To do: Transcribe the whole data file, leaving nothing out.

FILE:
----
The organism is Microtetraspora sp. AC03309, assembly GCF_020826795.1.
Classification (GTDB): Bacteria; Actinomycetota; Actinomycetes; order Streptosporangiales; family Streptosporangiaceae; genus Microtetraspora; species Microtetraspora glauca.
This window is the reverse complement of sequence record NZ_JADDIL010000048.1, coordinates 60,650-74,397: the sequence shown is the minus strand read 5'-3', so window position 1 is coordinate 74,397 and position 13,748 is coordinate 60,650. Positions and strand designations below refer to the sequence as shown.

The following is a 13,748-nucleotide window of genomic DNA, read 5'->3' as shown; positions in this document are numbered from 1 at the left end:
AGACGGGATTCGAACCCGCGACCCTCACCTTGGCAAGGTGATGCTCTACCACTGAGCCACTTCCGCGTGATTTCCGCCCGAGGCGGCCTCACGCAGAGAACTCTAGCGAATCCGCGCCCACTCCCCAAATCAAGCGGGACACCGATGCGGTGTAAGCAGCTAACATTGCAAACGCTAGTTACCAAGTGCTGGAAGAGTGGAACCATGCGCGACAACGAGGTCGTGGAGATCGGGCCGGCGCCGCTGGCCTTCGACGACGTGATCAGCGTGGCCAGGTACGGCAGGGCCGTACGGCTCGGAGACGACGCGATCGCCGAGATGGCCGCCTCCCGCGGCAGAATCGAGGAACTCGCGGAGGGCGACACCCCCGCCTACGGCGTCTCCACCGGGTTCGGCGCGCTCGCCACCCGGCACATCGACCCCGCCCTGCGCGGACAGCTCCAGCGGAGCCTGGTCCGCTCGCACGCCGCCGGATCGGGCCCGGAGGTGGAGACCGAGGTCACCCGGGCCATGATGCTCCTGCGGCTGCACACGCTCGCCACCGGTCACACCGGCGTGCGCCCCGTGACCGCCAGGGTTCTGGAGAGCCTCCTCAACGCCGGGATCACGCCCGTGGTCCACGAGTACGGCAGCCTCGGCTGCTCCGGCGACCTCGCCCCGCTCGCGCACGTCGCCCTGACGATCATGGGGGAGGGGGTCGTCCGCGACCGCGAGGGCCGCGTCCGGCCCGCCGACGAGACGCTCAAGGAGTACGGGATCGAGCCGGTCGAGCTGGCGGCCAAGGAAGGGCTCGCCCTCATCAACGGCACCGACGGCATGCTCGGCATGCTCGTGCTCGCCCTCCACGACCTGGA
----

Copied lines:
The organism is Microtetraspora sp. AC03309, assembly GCF_020826795.1.
Classification (GTDB): Bacteria; Actinomycetota; Actinomycetes; order Streptosporangiales; family Streptosporangiaceae; genus Microtetraspora; species Microtetraspora glauca.
This window is the reverse complement of sequence record NZ_JADDIL010000048.1, coordinates 60,650-74,397: the sequence shown is the minus strand read 5'-3', so window position 1 is coordinate 74,397 and position 13,748 is coordinate 60,650. Positions and strand designations below refer to the sequence as shown.

The following is a 13,748-nucleotide window of genomic DNA, read 5'->3' as shown; positions in this document are numbered from 1 at the left end:
AGACGGGATTCGAACCCGCGACCCTCACCTTGGCAAGGTGATGCTCTACCACTGAGCCACTTCCGCGTGATTTCCGCCCGAGGCGGCCTCACGCAGAGAACTCTAGCGAATCCGCGCCCACTCCCCAAATCAAGCGGGACACCGATGCGGTGTAAGCAGCTAACATTGCAAACGCTAGTTACCAAGTGCTGGAAGAGTGGAACCATGCGCGACAACGAGGTCGTGGAGATCGGGCCGGCGCCGCTGGCCTTCGACGACGTGATCAGCGTGGCCAGGTACGGCAGGGCCGTACGGCTCGGAGACGACGCGATCGCCGAGATGGCCGCCTCCCGCGGCAGAATCGAGGAACTCGCGGAGGGCGACACCCCCGCCTACGGCGTCTCCACCGGGTTCGGCGCGCTCGCCACCCGGCACATCGACCCCGCCCTGCGCGGACAGCTCCAGCGGAGCCTGGTCCGCTCGCACGCCGCCGGATCGGGCCCGGAGGTGGAGACCGAGGTCACCCGGGCCATGATGCTCCTGCGGCTGCACACGCTCGCCACCGGTCACACCGGCGTGCGCCCCGTGACCGCCAGGGTTCTGGAGAGCCTCCTCAACGCCGGGATCACGCCCGTGGTCCACGAGTACGGCAGCCTCGGCTGCTCCGGCGACCTCGCCCCGCTCGCGCACGTCGCCCTGACGATCATGGGGGAGGGGGTCGTCCGCGACCGCGAGGGCCGCGTCCGGCCCGCCGACGAGACGCTCAAGGAGTACGGGATCGAGCCGGTCGAGCTGGCGGCCAAGGAAGGGCTCGCCCTCATCAACGGCACCGACGGCATGCTCGGCATGCTCGTGCTCGCCCTCCACGACCTGGA